August 7, 2012 / 12:07 PM / 6 years ago

UPDATE 4-Molson Coors profit beats, but new unit disappoints

* Adjusted profit $1.38/shr vs Street view $1.19
    * Sales $999.4 mln vs Street view $934.8 mln
    * Pro-forma results for acquired business show profit
    * Shares up slightly

    By Martinne Geller
    Aug 7 (Reuters) - Molson Coors Brewing Co reported
quarterly profit that blew past Wall Street estimates on
Tuesday, due in part to the acquisition of the Central European
maker of Staropramen beer, which Molson bought in June.
    Wall street estimates did not include results from the
business, formerly known as StarBev and analysts were caught off
guard by declines in profits for the last two quarters.
    In explaining the weakness at the unit which operates in the
Czech Republic, Romania, Hungary and other countries, Molson
executives blamed very bad weather in February, the stronger
U.S. dollar which reduced the value of overseas sales, and
up-front investment in new products and marketing ahead of the
peak summer selling season. 
    They said those investments would pay off in the back half
of the year, and that they remained confident that the deal
would boost the company's growth in a short time frame. 
    Molson, whose business is more geographically concentrated
than that of larger rivals Anheuser-Busch InBev and
SABMiller Plc, bought StarBev in June in a $3.4 billion
deal that expands its reach.
    The acquisition, which closed two weeks before the second
quarter ended, added $19.7 million of pretax income in the
quarter, Molson said. 
    Molson shares were up 41 cents, or 1 percent, at $42.73 in
early afternoon trading. Through Monday's close, Molson shares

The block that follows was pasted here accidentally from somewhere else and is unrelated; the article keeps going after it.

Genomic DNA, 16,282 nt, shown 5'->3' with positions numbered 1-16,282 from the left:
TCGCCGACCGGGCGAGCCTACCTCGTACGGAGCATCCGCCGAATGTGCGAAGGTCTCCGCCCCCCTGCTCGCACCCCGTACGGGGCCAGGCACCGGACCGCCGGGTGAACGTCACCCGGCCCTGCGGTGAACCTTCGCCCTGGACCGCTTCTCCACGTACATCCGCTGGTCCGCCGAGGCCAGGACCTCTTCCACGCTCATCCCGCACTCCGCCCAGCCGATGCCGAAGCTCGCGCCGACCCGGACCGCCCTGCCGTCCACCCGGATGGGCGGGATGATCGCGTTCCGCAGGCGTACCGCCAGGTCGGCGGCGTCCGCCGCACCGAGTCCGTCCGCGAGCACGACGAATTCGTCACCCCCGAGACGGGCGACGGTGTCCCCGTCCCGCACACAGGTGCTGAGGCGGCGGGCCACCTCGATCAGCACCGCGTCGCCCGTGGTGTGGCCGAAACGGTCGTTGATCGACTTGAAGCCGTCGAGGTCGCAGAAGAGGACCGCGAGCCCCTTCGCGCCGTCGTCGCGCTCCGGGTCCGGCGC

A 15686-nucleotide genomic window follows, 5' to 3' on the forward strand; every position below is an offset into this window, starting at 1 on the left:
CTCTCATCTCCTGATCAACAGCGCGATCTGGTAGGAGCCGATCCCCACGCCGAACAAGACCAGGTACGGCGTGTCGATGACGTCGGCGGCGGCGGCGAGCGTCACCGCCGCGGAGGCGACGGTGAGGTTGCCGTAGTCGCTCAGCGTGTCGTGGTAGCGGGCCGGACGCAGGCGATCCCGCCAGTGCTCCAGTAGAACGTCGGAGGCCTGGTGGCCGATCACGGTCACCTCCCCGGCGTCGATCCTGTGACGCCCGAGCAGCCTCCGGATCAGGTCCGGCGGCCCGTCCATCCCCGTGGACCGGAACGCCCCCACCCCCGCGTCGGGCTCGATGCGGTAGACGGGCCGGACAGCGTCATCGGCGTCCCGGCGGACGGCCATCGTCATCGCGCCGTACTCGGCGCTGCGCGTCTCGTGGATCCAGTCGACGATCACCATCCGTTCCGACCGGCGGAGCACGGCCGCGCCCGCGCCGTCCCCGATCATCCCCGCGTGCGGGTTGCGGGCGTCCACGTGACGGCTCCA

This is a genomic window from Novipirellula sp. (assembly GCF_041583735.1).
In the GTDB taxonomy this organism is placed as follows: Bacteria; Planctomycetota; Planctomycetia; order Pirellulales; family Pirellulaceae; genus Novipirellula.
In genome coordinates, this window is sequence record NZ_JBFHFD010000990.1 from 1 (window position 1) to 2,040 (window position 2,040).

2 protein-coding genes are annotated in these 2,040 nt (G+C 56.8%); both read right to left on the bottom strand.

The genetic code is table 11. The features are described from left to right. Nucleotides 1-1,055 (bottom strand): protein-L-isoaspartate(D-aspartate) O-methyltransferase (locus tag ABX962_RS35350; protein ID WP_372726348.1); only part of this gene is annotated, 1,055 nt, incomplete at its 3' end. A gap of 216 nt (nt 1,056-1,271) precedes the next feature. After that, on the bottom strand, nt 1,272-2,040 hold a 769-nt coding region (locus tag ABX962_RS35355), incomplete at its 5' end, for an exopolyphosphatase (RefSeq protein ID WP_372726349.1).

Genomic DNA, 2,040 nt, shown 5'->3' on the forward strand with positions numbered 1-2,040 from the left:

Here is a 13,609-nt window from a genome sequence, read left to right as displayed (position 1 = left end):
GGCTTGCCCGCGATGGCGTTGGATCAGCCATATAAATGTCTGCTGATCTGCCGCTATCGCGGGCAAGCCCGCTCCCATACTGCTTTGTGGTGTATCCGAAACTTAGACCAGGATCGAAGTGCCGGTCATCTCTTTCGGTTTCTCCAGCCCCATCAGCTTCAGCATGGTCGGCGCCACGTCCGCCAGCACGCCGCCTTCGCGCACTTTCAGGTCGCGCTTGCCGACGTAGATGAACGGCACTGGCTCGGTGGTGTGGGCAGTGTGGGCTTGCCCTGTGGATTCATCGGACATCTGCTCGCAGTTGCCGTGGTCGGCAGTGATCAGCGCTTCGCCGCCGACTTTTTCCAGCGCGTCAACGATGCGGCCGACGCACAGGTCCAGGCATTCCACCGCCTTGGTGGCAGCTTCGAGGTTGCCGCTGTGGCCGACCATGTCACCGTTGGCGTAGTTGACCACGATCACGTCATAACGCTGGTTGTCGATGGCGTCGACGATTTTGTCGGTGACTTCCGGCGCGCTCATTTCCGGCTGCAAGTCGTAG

had gained 10 percent from early June but remained down more
than 3 percent on the year.
    The maker of Molson Canadian, Coors Light and Blue Moon
beers also saw increased sales in Canada due to a change in the
timing of when Canada Day fell in the company's fiscal calendar.
It shipped more beer in advance of the holiday during the second
quarter this year, as opposed to the third quarter last year.  
    Net income was $105.1 million, or 57 cents per share, in the
second quarter, down from $222.8 million, or $1.18 per share, a
year earlier.
    Excluding one-time items, earnings were $1.38 per share. On
that basis, analysts, on average, were expecting $1.19,
according to Thomson Reuters I/B/E/S.
    "The quarter was a beat on an out-of-favor stock," said
Stifel Nicolaus analyst Mark Swartzberg.
    Still, Swartzberg affirmed his "hold" rating on the shares,
saying multiples were not low enough to justify an upgrade in
the face of continued share loss in all three of its core
markets -- Britain, Canada and the United States.
    Net sales were $999.4 million, up from $933.6 million a year
earlier and topping analysts' average estimate of $934.8
    The company sold 13.9 million hectoliters of beer, a 6.4
percent increase from the prior year.
    Earlier Tuesday, MillerCoors - the combined U.S. operations
of Molson Coors and SABMiller - posted a 9.1 percent rise in net
income, driven by price increases, a move toward more expensive
beers and continued cost savings. 
    Molson said sales to wholesalers rose 0.3 percent in the
second quarter, an improvement from the 0.9 percent decline seen
in the first quarter. Sales from wholesalers to retailers, a
closer gauge of consumer demand, fell 1.4 percent, versus a 1.6
percent decline in the first quarter.
    In Canada, Molson's profit fell as the stronger U.S. dollar
reduced the value of overseas sales. Profit in local currency
rose 4 percent, helped by higher sales volume and pricing. Sales
to wholesalers and retailers both rose 1.8 percent due to the
shift in the timing of Canada Day. 
    Profit in the UK business tumbled 19.3 percent due to lower
sales volume, higher pension and marketing expenses and currency
exchange rates. Sales to retailers fell 7.9 percent in Britain,
with the company citing poor weather and increased promotions by
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